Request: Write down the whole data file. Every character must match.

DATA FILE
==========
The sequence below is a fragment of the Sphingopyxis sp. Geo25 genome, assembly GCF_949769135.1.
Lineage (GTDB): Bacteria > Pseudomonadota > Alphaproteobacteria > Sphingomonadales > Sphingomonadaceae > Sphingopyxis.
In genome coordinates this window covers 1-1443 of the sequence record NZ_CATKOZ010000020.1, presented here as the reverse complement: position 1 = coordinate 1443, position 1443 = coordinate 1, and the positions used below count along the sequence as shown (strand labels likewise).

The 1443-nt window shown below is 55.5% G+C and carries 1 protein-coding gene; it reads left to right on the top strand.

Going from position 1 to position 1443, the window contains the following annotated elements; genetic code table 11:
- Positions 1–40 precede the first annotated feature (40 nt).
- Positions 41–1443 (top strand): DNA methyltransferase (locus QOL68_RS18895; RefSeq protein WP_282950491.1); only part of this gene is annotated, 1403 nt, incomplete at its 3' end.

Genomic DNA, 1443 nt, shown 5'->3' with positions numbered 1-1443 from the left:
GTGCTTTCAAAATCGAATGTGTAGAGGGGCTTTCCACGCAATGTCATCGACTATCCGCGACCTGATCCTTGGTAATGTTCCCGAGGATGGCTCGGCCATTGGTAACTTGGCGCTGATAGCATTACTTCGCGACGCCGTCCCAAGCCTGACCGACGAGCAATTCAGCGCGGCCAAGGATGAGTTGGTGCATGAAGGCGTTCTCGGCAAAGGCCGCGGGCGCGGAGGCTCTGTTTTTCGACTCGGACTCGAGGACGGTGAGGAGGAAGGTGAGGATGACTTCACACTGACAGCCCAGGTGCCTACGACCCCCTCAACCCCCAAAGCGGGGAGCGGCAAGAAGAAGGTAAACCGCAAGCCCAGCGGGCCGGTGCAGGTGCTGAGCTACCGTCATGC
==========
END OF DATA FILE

The sequence below is a fragment of the Sphingopyxis sp. Geo25 genome, assembly GCF_949769135.1.
Lineage (GTDB): Bacteria > Pseudomonadota > Alphaproteobacteria > Sphingomonadales > Sphingomonadaceae > Sphingopyxis.
In genome coordinates this window covers 1-1443 of the sequence record NZ_CATKOZ010000020.1, presented here as the reverse complement: position 1 = coordinate 1443, position 1443 = coordinate 1, and the positions used below count along the sequence as shown (strand labels likewise).

The 1443-nt window shown below is 55.5% G+C and carries 1 protein-coding gene; it reads left to right on the top strand.

Going from position 1 to position 1443, the window contains the following annotated elements; genetic code table 11:
- Positions 1–40 precede the first annotated feature (40 nt).
- Positions 41–1443 (top strand): DNA methyltransferase (locus QOL68_RS18895; RefSeq protein WP_282950491.1); only part of this gene is annotated, 1403 nt, incomplete at its 3' end.

Genomic DNA, 1443 nt, shown 5'->3' with positions numbered 1-1443 from the left:
GTGCTTTCAAAATCGAATGTGTAGAGGGGCTTTCCACGCAATGTCATCGACTATCCGCGACCTGATCCTTGGTAATGTTCCCGAGGATGGCTCGGCCATTGGTAACTTGGCGCTGATAGCATTACTTCGCGACGCCGTCCCAAGCCTGACCGACGAGCAATTCAGCGCGGCCAAGGATGAGTTGGTGCATGAAGGCGTTCTCGGCAAAGGCCGCGGGCGCGGAGGCTCTGTTTTTCGACTCGGACTCGAGGACGGTGAGGAGGAAGGTGAGGATGACTTCACACTGACAGCCCAGGTGCCTACGACCCCCTCAACCCCCAAAGCGGGGAGCGGCAAGAAGAAGGTAAACCGCAAGCCCAGCGGGCCGGTGCAGGTGCTGAGCTACCGTCATGC